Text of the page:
Even though I left the company, I'm still very much a fan of Microsoft. The current wave of products in particular iteratively build on a lot of great stuff that came out two years ago. Of course I love the development tools, but I've also grown quite fond of Windows 8 (though admittedly don't imagine using its don't-call-it-Metro interface much until I have it in tablet form), and I continue to be a huge fan of Windows Phone.
But wow, when it comes to the really big and important consumer product launches, they really are sucking. A few months ago, they announced Surface, their totally amazing looking tablet that takes everything I like about the phone and puts it in tablet form. Do you know how much I would prefer that user experience to the iPad? Well, it doesn't matter, because pricing and availability remain a complete mystery.
Then take a look at Windows Phone 8, which is turning into a complete disaster. First, they intended to release the developer SDK "late summer," but now they'll have a limited preview that you can try and sign up for next week. Meanwhile, Nokia announces its new flagship phone for the new OS to great fanfare, but there's no indication about when you can get it, how much it will cost, or who the carriers are. I realize that's Nokia, but if Steve Ballmer is on stage, it might as well be Microsoft, too.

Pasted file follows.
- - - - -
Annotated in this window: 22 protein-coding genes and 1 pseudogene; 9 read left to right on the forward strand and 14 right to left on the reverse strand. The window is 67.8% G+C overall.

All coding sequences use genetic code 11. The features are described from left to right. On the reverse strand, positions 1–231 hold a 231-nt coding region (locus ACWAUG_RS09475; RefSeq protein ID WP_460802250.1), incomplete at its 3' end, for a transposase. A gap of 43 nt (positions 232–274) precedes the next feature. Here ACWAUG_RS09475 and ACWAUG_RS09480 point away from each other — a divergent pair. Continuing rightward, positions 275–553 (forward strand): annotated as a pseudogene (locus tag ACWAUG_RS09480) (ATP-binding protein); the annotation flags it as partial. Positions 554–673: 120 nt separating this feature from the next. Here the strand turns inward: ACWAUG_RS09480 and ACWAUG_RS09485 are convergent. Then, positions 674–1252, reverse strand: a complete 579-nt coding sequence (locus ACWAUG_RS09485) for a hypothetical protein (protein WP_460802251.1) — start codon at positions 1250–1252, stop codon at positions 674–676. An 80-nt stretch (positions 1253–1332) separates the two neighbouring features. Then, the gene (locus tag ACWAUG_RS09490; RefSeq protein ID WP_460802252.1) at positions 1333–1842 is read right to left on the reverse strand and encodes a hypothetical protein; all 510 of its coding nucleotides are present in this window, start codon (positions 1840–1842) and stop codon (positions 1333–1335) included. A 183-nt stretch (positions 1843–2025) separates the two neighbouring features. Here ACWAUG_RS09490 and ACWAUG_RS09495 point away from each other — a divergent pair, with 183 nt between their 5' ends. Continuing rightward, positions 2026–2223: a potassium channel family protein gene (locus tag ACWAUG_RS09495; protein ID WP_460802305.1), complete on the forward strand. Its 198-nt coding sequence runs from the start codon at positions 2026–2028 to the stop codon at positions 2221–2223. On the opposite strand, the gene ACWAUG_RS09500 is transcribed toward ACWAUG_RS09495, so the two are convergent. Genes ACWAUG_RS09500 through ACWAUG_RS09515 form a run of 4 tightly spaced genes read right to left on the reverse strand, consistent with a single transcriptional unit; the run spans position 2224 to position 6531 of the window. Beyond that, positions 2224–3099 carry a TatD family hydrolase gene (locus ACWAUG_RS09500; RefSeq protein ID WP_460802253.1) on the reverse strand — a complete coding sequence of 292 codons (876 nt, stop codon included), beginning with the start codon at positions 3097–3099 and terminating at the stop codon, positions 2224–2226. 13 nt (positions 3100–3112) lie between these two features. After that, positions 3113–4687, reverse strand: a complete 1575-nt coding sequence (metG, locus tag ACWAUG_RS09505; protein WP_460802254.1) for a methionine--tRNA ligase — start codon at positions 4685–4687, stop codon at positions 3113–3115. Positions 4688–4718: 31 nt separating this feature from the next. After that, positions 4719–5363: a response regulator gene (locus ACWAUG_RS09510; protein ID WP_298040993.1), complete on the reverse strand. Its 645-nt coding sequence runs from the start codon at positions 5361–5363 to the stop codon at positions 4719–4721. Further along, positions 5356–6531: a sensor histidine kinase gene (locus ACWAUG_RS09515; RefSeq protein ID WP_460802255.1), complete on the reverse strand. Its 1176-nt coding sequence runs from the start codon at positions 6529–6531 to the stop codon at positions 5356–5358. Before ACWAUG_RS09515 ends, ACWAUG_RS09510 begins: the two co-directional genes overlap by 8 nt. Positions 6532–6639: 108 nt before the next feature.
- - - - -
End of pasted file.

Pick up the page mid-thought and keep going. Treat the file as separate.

Compare this to Amazon, which today announced its new tablets. You know what else they announced? Pricing and availability. Next week, Apple is apparently announcing its new iPhone, and maybe even a smaller iPad. Anyone want to take bets that they'll announce pricing and availability?
It's just so frustrating because these are good products that nerds will instantly start to drool over, but general consumers aren't going to stick with the hype if they have no idea how much these things cost. Microsoft really needs to learn this, to understand that a partial story isn't good enough even if the products are amazing. Their competitors already know this.